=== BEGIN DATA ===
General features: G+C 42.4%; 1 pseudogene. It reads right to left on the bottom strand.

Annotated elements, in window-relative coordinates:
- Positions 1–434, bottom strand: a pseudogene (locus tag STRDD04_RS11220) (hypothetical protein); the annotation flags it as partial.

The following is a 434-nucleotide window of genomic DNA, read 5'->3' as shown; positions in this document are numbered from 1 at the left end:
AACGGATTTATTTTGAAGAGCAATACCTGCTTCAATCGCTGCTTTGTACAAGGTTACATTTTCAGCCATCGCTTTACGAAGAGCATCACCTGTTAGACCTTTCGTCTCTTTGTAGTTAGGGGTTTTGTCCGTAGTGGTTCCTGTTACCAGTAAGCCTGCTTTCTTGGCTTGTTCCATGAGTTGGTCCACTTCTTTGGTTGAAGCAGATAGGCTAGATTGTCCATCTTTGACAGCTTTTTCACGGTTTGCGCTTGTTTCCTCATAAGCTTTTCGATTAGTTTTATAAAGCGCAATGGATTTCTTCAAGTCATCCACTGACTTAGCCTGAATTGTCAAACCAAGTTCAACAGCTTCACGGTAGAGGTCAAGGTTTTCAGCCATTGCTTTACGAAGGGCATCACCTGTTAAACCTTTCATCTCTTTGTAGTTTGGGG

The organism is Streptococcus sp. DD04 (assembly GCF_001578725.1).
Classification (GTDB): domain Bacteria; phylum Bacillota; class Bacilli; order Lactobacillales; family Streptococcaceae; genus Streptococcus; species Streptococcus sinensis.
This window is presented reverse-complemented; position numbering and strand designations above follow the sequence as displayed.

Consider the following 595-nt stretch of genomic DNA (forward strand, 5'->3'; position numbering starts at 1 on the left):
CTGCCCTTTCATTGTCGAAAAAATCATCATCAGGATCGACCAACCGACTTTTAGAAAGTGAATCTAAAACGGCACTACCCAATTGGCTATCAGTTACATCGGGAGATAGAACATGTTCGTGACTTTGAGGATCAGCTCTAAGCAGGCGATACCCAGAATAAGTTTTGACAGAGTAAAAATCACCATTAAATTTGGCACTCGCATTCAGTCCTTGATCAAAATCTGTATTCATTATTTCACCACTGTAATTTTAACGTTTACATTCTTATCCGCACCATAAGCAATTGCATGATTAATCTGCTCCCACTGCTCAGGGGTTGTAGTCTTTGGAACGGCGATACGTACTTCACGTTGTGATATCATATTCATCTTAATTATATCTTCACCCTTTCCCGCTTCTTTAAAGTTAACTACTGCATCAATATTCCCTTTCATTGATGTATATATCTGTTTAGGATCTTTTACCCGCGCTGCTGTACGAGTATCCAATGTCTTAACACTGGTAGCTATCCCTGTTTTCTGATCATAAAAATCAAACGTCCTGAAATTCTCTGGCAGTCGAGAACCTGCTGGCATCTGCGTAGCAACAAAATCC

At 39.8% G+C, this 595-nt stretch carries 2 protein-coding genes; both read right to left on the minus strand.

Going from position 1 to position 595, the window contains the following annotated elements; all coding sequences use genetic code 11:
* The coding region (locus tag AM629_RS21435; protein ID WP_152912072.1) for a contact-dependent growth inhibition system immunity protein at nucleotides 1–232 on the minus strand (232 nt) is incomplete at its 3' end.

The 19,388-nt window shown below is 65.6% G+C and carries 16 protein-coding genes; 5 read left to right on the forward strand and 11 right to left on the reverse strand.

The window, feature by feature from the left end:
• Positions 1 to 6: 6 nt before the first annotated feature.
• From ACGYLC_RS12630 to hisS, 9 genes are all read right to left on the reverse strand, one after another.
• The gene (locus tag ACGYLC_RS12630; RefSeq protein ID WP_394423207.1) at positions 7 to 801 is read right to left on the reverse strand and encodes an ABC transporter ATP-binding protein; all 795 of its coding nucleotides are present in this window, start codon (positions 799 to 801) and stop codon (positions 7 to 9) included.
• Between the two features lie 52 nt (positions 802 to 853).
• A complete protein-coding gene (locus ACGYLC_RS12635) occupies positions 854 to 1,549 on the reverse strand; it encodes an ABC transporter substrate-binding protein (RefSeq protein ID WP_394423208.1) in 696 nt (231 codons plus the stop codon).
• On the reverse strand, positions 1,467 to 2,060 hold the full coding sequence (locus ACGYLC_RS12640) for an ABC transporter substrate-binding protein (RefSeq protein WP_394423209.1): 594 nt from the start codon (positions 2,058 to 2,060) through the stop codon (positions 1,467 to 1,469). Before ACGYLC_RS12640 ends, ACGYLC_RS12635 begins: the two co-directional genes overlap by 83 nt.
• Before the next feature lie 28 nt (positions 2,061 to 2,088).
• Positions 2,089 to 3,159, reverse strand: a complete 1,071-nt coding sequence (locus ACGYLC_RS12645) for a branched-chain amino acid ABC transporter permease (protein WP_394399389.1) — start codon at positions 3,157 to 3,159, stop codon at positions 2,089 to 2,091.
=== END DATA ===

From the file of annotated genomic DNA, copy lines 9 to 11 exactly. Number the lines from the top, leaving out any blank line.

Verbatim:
Consider the following 595-nt stretch of genomic DNA (forward strand, 5'->3'; position numbering starts at 1 on the left):
CTGCCCTTTCATTGTCGAAAAAATCATCATCAGGATCGACCAACCGACTTTTAGAAAGTGAATCTAAAACGGCACTACCCAATTGGCTATCAGTTACATCGGGAGATAGAACATGTTCGTGACTTTGAGGATCAGCTCTAAGCAGGCGATACCCAGAATAAGTTTTGACAGAGTAAAAATCACCATTAAATTTGGCACTCGCATTCAGTCCTTGATCAAAATCTGTATTCATTATTTCACCACTGTAATTTTAACGTTTACATTCTTATCCGCACCATAAGCAATTGCATGATTAATCTGCTCCCACTGCTCAGGGGTTGTAGTCTTTGGAACGGCGATACGTACTTCACGTTGTGATATCATATTCATCTTAATTATATCTTCACCCTTTCCCGCTTCTTTAAAGTTAACTACTGCATCAATATTCCCTTTCATTGATGTATATATCTGTTTAGGATCTTTTACCCGCGCTGCTGTACGAGTATCCAATGTCTTAACACTGGTAGCTATCCCTGTTTTCTGATCATAAAAATCAAACGTCCTGAAATTCTCTGGCAGTCGAGAACCTGCTGGCATCTGCGTAGCAACAAAATCC

At 39.8% G+C, this 595-nt stretch carries 2 protein-coding genes; both read right to left on the minus strand.